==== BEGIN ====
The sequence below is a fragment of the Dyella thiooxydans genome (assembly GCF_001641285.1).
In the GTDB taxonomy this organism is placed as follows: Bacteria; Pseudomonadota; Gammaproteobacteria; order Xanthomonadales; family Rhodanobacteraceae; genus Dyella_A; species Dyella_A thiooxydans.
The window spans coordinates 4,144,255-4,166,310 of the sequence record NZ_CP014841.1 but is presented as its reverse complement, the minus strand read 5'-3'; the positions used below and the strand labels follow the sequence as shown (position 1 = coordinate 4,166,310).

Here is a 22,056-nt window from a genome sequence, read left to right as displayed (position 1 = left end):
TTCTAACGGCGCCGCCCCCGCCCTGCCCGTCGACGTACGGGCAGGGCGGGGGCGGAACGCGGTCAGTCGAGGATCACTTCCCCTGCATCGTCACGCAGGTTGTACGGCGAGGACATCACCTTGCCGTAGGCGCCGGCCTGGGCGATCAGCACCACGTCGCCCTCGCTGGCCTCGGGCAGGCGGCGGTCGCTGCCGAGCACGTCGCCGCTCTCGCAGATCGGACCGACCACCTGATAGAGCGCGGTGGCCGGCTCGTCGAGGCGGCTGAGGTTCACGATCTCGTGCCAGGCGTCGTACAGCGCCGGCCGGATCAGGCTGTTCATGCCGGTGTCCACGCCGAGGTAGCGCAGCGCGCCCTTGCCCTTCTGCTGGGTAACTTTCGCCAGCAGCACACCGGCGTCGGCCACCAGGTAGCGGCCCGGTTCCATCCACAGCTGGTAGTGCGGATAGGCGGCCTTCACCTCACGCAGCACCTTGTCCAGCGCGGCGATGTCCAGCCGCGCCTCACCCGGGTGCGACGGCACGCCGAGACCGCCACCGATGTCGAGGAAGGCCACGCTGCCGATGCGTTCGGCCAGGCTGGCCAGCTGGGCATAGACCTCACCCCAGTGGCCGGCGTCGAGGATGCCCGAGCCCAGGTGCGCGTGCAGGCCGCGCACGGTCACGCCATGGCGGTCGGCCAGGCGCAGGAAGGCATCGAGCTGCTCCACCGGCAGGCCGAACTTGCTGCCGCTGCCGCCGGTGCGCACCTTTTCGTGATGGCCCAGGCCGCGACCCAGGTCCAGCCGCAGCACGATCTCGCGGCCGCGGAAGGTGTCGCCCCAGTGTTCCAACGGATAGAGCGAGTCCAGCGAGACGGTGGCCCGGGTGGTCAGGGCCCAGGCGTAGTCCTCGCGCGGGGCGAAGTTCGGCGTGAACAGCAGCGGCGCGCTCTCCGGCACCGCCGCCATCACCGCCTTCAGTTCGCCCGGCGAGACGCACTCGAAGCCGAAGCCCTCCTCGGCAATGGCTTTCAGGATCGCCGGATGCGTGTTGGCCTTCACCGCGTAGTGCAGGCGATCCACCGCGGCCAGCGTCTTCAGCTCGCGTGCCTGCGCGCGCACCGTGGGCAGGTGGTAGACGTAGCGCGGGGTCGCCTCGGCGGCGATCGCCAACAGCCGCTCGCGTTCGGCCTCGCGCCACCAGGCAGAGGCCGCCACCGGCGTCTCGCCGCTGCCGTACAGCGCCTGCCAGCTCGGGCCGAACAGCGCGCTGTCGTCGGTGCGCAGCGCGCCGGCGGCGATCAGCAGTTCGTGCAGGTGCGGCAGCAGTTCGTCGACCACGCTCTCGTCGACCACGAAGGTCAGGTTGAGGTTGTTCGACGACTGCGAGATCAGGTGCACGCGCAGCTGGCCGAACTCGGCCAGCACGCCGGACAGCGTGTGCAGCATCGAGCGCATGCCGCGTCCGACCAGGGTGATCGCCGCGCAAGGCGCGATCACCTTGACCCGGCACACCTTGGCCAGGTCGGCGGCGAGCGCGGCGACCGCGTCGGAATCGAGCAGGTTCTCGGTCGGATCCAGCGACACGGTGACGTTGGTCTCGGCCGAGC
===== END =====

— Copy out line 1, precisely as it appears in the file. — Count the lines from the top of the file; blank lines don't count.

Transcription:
The sequence below is a fragment of the Dyella thiooxydans genome (assembly GCF_001641285.1).